Disney History

Disney & Grimm: Snow White and the Seven Dwarfs

Just as I was preparing to get back to normal after the holidays, a sheet of ice covered the Midwest this weekend and anything that involved driving somewhere seemed like a bad idea.

So, I decided to get my Disney fix by diving into some history—specifically Snow White and the Seven Dwarfs and how the Disney film compares to the Grimm’s Fairy Tale by the same name.

Snow White and the Seven Dwarfs—the world’s first feature-length animated film—was a cinematic milestone when it premiered on Dec. 21, 1937. 

“Snow-White and the Seven Dwarfs”—the short story—remains one of the most popular fairy tales published by Jacob and Wilhelm Grimm in 1812. 

Walt remembers seeing a silent-movie version of Snow White in 1916 (Disney historians think it was 1917). The story stuck with him for many years, and when the success of his company made it possible for him to try something new in animation—a full-length animated feature film—Walt was sure Snow White was the fairy tale to use.

Lots of people thought Walt was crazy. Movie-goers wouldn’t sit through a 90-minute cartoon. The film was slapped with the nickname “Disney’s Folly”. But Walt believed in the project so much that he put his company’s entire future on the line. He spent three to four years and all the money he had and could borrow. Had Snow White been a flop, the Disney company would have been bankrupt in the middle of the Great Depression. Talk about stress.

Snow White and the Seven Dwarfs ended up being one of Walt’s greatest triumphs. The money came pouring in and the Disney Company was able to grow into the company it is today. Eighty-three years later, moviegoers of all ages still enjoy the film. The Disney parks offer Snow-White themed attractions, meet-and-greets with characters, food, and merchandise.

The Disney Company is still building attractions themed to the Snow White story. Seven Dwarfs Mine Train opened in 2014 and still has one of the longest waits to ride in the park.

What is it about the story of Snow White? Where did it come from?

Historians aren’t sure exactly where Snow White originated but some think it was based on the love story of Margaretha Von Waldeck, a German countess, and Prince Philip II of Spain. She was beautiful, had a strict stepmother, a prince fell in love with her, and she was possibly poisoned at age 21. (Oh, and her dad owned a mine where children labored and lived in groups of 20 to a room.)

There is also evidence that the Evil Queen may have been based on the stepmother of Bavarian Baroness Maria Sophia Margaretha Catharine. Maria’s stepmother possessed a mirror that “always told the truth.”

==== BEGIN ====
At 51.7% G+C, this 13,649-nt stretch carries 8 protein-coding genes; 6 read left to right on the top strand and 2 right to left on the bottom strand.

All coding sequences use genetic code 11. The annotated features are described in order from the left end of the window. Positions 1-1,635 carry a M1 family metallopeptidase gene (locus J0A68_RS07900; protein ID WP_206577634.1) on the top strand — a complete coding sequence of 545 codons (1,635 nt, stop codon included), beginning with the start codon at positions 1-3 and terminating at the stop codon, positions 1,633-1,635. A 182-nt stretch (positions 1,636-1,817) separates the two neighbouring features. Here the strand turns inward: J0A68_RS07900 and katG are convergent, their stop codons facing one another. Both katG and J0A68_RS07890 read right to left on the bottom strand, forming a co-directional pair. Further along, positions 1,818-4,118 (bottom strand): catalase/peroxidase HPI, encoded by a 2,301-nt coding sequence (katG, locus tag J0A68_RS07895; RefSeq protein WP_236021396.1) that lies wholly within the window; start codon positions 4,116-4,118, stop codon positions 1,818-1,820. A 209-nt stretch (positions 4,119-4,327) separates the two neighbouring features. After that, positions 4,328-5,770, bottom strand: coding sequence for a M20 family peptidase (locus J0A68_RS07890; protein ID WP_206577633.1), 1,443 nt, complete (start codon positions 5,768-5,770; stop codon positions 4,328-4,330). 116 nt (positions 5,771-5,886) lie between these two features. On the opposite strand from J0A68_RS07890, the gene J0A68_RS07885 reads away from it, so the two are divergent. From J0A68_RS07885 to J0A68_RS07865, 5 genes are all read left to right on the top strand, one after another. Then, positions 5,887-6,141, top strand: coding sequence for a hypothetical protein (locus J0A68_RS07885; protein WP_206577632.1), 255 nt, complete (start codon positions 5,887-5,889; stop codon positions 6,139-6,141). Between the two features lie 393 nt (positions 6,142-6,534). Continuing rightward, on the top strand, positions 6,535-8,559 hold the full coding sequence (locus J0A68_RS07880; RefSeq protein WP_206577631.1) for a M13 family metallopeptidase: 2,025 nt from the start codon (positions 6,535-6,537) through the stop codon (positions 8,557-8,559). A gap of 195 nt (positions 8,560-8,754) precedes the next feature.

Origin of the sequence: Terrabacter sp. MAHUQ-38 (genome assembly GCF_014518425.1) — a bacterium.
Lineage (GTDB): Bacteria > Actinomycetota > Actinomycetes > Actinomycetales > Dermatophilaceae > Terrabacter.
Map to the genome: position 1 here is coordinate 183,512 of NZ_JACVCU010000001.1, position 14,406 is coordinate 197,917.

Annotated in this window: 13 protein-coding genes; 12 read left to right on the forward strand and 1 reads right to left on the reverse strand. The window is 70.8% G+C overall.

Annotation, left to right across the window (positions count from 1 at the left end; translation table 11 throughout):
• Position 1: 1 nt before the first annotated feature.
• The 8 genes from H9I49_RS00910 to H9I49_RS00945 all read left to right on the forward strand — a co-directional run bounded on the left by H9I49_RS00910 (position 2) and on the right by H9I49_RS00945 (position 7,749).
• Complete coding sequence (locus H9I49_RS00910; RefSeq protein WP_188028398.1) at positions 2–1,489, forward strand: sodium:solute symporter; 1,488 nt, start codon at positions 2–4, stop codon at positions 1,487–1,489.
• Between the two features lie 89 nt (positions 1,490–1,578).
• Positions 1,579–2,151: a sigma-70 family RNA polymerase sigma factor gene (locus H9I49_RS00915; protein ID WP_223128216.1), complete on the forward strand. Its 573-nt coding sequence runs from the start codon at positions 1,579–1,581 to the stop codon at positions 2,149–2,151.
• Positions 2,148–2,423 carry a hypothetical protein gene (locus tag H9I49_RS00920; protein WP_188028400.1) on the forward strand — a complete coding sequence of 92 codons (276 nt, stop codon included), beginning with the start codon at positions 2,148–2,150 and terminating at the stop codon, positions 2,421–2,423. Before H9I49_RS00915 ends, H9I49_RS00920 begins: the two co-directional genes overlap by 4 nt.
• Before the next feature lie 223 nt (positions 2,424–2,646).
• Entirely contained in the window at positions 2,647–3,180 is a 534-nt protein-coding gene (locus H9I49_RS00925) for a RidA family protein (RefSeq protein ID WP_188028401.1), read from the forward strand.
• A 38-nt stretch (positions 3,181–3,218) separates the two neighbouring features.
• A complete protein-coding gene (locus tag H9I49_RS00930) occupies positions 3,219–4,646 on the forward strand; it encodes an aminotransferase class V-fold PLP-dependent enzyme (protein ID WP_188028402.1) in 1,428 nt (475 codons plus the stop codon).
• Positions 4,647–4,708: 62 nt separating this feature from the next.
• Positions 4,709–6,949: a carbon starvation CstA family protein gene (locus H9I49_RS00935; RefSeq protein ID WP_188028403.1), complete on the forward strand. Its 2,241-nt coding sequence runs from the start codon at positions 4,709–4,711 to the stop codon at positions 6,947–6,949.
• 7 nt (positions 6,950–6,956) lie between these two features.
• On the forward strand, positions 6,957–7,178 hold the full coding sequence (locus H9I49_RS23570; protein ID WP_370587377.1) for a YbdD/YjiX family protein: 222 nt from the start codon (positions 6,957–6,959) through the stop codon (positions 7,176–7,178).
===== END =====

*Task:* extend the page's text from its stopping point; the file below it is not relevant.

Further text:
A third theory is that Snow White’s appearance is based on the Greek Goddess of Snow, Khione. The goddess is said to have pale skin like snow, lush black hair, and brown eyes. The Goddess’s story, however, has nothing in common.

The Grimm Fairy Tale is no doubt the origin of the Disney film, but there are some interesting differences. (I would highly advise reading the Grimm’s tale. It’s only a few pages and boy does it have a dark side.)

The Grimms open their story with Snow White’s mother, who is embroidering near a window in winter. She pricks her finger and blood drops onto the snow. At that moment she wishes for a child “as white as snow, as red as blood, and as black as the wood of the embroidery frame.” Snow White is born soon after and possesses all those features. Unfortunately, the Queen dies in childbirth.

This scene may have been planned for the Disney movie. Disney illustrated a Snow White book for Little Golden Books in the 1940s. The Golden Book opens with a drawing of Snow White’s mother and wording almost verbatim to the Grimm opening. So Disney must have had some thought of using it at some point.

Disney artists provided illustrations for a Little Golden Book entitled Walt Disney’s Snow White and the Seven Dwarfs. Little Golden Books didn’t exist when the movie was released in 1937, the book was published in 1948–more than 10 years later, which shows the continuing appeal the story held for audiences. The copy shown above is a reprint from around 1984.

For whatever reason, the Disney film never shows the mother. Instead, a live-action storybook opens the film and we read about Snow White’s appearance (skin as white as snow, hair as black as ebony, and lips red as a rose—not blood). We also learn of Snow White’s mother’s death, her father’s remarriage, and the new Queen’s commands that Snow White dress in rags and work as a scullery maid (which actually comes in handy when Snow White later enters into indentured servitude at the dwarfs’ cottage).